The facial hair found on the prominent chins of philosophers, scientists, military heroes, and lumberjacks, “sideburns” take their amusing name from Union General Ambrose Burnside.
The Civil War veteran did not have many victorious battles, but today he is remembered for his unrivaled facial hair.
Originally called burnsides, the glorious facial hairs drove fear into the hearts of the enemy, and raised morale among fellow soldiers. The carefully constructed, clean-shaven sideburns were a wonder to behold for long afterward, whether it was on Herbert Spencer, Peter Fonda, or Elvis Presley.
Burnside was born in Liberty, Indiana, the fourth boy of nine children. His parents, Edghill and Pamela Brown Burnside, were of Scottish descent.
His father was a slave owner who freed his slaves when they moved to Indiana. Ambrose became an apprentice tailor after the death of his mother.
Although Burnside was not very famous for his battles, the General’s mutton chops were easily recognizable. Thanks to his trend-setting facial hair, the 19th-century folk were already calling the style Burnside.
He was the senator for Rhode Island, and also the first president of the National Rifle Association. He had his successful campaigns as a Union general in eastern Tennessee and North Carolina, and defensive counter-attacks on General John Hunt Morgan’s army.
In contrast, he also had his fair share of disastrous defeats, like the Battle of Fredericksburg and Antietam. It should be said that he was reluctant in leading the charge of Fredericksburg, feeling he was incapable of a decisive strike.
Back in his home state of Rhode Island, he was connected to the state militia and with his skills and contacts, he started manufacturing weapons there. He held a patent for a 19th-century carbine rifle named the “Burnside carbine.”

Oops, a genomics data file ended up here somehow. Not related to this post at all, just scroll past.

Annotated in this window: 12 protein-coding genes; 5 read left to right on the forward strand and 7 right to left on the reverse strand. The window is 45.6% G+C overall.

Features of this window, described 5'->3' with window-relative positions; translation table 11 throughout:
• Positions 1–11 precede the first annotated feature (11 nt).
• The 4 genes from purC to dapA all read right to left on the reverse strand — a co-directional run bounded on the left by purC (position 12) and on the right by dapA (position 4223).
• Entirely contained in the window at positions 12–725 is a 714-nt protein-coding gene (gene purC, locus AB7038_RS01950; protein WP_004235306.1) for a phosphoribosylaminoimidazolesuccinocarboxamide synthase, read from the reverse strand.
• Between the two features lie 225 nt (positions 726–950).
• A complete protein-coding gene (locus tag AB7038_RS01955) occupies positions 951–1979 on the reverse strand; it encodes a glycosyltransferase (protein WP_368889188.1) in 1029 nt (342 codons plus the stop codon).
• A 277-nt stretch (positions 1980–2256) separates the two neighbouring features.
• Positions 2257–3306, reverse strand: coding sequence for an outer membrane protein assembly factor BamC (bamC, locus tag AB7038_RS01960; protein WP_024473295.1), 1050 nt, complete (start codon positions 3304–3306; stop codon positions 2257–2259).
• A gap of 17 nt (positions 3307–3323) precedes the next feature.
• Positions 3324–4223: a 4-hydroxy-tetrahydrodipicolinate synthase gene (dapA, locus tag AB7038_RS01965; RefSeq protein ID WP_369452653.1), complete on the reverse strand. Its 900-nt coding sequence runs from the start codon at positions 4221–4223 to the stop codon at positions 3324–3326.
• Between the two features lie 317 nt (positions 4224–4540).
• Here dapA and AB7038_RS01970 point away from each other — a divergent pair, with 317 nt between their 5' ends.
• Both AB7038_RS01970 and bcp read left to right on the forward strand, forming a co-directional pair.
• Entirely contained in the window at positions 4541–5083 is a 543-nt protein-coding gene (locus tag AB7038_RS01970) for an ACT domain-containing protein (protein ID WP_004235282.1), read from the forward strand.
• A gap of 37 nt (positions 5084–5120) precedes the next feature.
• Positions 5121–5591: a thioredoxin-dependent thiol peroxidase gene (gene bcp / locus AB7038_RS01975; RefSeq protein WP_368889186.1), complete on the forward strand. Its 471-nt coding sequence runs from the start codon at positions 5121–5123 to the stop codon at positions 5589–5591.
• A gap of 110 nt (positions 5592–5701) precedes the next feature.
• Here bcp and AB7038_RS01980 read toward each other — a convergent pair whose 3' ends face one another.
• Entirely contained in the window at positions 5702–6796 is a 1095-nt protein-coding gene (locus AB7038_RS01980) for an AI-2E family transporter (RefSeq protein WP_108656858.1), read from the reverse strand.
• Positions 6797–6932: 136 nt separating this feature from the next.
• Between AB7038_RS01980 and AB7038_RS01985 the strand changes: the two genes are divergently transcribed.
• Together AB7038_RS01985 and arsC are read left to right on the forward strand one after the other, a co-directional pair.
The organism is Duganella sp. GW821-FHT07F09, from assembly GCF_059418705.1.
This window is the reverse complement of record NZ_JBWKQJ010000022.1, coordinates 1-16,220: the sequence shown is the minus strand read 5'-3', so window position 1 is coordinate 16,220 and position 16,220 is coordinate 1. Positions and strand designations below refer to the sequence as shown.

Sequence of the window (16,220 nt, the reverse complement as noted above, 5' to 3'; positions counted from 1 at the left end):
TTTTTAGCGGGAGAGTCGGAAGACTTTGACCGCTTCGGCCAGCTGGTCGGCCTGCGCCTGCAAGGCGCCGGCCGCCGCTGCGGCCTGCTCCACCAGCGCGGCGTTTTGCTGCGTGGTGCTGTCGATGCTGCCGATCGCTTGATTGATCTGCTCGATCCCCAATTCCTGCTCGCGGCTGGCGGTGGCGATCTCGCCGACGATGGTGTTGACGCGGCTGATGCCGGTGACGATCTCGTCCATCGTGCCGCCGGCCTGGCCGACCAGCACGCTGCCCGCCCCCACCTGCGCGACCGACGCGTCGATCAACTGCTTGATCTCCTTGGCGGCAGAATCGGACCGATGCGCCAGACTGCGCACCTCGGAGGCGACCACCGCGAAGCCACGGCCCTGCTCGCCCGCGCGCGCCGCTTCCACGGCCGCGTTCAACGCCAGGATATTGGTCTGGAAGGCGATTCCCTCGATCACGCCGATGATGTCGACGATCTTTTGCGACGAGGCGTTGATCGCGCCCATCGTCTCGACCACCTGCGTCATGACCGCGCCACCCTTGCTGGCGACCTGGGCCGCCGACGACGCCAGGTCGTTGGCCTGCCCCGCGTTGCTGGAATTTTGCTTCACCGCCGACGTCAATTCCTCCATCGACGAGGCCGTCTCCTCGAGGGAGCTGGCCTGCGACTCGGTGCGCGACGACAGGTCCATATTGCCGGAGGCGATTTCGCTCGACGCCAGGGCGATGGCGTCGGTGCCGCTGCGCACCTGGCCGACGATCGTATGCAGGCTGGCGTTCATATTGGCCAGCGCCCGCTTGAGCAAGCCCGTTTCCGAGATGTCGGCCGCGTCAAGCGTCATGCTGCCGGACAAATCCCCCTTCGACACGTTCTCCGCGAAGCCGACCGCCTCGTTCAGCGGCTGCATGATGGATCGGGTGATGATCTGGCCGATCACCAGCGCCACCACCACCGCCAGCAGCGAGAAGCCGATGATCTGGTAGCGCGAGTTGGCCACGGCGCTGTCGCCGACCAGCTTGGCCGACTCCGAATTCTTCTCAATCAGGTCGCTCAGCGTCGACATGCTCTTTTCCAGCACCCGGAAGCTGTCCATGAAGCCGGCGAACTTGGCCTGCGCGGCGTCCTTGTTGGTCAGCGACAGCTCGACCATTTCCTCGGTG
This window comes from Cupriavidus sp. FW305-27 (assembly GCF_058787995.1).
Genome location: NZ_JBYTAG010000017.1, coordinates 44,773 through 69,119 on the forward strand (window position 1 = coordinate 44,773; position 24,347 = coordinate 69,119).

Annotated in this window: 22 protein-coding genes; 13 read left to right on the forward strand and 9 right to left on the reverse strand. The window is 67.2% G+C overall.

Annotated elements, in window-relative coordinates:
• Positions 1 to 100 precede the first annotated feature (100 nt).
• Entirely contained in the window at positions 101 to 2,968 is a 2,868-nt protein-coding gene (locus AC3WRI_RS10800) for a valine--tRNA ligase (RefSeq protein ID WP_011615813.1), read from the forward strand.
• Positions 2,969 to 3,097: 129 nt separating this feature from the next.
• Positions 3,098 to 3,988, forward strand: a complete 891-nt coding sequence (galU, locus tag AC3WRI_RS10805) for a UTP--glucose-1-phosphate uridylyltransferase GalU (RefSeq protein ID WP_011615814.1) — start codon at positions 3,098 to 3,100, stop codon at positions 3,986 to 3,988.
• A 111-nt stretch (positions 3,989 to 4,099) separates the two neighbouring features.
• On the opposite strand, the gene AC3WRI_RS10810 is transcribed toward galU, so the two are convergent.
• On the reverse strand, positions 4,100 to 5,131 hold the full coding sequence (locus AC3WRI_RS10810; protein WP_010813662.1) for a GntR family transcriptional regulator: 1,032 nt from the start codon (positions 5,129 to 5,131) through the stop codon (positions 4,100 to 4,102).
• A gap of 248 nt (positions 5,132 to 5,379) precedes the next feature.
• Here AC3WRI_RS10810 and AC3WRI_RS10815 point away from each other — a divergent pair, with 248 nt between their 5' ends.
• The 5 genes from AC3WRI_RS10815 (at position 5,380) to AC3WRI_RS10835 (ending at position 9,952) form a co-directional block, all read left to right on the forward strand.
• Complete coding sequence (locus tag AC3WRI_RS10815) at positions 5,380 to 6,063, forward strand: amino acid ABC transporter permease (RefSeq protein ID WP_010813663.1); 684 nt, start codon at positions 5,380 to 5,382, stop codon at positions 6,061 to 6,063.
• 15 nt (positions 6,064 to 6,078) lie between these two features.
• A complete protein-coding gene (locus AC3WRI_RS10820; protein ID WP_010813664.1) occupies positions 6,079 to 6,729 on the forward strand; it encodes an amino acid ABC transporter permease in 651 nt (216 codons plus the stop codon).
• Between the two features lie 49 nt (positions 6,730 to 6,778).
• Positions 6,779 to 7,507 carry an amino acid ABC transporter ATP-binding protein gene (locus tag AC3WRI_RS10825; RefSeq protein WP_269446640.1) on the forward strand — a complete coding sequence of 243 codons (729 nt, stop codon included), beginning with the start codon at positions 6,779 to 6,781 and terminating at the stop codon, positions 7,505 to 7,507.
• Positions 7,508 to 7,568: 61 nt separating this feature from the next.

The experience and weapon skills garnered in Rhode Island quickly earned him a place in the Army when he was needed after the outbreak of the Civil War. Eventually, he rose through the ranks as a general in the Union Army. When the Civil War ended, he spent the rest of his life as a senator of Rhode Island.
The etymology of the word beard is somehow related to the Latin equivalent word barba. Thus, the word barber stands for “someone who cuts hair.” With that said, “whisker” derives from “whisking” or lightly touching. This may be because whisk or “whisker” in the 15th century meant that it could have been a contraption made out of feathers and was used as a light brush.
Starting from the end of the 19th century and throughout the two world wars, many soldiers would follow Burnside’s fashionable trend. The clean-shaven face of the average soldier could be seen with whiskers, goatees, and many types of beards.
It was not solely Burnside’s “fault” for sparking this hairy revolution. Other key figures throughout history wore sideburns, but what makes Burnside so distinct was his brilliant mustache that flawlessly combined with his sideburns, imbuing courage within the Union soldiers’ hearts wherever his sideburns went.
“The thieves before going into Court, were especially careful of their toilet, and from all reports, as a great many ladies were in attendance, were much admired—looked the “gentleman” much more than honest men surrounding—particular the thief with the “Burnside whiskers,” who was, in point of physical attraction, voted par excellence.” – Excerpt from the newspaper “Evening Telegraph “(Philadelphia, PA), May 1866.
The legacy of the almighty Burnside lives on. Its influence on fashion is undoubted. Of course, before Burnside’s rising popularity, there was a name for the distinct style” “side-whiskers.” So, the “sideburns” was a simple play of words.